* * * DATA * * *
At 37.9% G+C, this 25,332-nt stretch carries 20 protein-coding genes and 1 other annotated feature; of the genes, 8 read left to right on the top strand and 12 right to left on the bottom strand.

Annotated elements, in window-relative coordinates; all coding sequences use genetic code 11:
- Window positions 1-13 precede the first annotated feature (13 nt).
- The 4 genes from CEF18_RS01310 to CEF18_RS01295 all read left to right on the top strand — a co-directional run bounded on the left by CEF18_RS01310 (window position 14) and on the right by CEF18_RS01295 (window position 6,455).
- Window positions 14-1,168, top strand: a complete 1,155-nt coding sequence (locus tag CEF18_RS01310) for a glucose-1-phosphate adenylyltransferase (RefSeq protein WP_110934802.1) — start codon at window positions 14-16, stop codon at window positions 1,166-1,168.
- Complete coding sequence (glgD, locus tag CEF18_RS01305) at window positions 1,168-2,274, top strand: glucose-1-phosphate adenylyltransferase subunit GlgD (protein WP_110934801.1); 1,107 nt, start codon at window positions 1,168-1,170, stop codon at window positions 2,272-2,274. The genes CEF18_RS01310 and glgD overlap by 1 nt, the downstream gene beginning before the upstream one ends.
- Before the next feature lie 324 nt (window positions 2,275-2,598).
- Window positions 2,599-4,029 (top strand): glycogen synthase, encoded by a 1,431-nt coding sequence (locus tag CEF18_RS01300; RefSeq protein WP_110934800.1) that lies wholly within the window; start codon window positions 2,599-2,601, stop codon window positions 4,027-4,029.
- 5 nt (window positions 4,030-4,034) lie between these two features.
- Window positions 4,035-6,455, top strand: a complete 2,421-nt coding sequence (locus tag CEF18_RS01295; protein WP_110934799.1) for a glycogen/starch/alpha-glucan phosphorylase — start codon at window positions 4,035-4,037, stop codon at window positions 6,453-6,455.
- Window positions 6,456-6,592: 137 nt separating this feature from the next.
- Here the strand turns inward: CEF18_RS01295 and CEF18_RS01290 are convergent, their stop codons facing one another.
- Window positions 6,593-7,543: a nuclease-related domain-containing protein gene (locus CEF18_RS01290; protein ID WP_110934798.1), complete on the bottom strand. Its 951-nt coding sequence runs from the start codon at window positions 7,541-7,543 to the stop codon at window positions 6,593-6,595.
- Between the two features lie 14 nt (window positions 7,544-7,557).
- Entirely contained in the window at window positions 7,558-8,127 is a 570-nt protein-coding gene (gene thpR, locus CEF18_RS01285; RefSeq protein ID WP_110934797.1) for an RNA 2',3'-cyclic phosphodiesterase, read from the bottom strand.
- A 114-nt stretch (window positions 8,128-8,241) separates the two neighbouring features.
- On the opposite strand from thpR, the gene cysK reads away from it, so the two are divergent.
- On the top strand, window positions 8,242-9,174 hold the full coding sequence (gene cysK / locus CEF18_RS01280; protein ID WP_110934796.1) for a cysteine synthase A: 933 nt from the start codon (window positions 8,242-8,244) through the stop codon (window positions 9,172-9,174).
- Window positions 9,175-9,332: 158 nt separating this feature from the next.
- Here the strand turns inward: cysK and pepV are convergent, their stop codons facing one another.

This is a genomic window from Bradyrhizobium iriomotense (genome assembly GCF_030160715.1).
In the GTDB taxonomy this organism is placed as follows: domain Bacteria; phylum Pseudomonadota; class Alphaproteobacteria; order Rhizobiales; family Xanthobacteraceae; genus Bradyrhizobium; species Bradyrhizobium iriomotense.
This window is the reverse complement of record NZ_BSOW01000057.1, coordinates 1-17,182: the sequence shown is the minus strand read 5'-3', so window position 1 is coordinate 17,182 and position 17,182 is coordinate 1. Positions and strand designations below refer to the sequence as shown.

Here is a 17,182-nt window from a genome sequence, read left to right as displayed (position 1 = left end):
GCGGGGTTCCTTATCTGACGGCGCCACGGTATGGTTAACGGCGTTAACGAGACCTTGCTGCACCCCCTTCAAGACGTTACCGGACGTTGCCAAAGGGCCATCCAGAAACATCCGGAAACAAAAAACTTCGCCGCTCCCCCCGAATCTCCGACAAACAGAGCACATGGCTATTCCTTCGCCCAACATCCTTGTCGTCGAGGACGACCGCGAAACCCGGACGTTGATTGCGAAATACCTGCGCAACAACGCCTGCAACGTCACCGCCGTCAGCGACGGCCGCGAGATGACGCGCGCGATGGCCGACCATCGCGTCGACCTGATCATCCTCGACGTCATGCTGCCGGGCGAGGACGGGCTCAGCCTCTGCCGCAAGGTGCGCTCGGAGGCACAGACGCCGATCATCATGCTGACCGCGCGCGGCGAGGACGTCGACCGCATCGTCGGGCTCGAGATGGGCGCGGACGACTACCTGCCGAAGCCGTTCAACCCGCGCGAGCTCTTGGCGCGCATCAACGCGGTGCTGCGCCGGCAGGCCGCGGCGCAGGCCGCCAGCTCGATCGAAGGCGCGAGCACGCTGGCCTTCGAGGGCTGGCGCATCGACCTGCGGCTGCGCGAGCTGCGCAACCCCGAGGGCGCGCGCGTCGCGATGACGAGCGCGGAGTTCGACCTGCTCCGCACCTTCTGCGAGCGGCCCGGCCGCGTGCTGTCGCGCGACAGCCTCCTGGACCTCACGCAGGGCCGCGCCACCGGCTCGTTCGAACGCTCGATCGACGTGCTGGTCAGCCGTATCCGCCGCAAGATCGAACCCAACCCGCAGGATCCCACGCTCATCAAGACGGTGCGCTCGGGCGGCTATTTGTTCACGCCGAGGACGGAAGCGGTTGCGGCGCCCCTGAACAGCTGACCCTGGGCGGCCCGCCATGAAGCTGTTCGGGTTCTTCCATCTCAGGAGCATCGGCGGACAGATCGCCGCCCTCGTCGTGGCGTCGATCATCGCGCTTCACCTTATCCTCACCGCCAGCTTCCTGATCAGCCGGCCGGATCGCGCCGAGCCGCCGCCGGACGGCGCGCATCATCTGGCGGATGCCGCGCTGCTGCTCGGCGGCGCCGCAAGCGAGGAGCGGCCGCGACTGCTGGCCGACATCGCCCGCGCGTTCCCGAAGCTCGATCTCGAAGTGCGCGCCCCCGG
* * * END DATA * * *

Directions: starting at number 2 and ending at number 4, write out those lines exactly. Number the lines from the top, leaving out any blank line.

Annotated elements, in window-relative coordinates; all coding sequences use genetic code 11:
- Window positions 1-13 precede the first annotated feature (13 nt).
- The 4 genes from CEF18_RS01310 to CEF18_RS01295 all read left to right on the top strand — a co-directional run bounded on the left by CEF18_RS01310 (window position 14) and on the right by CEF18_RS01295 (window position 6,455).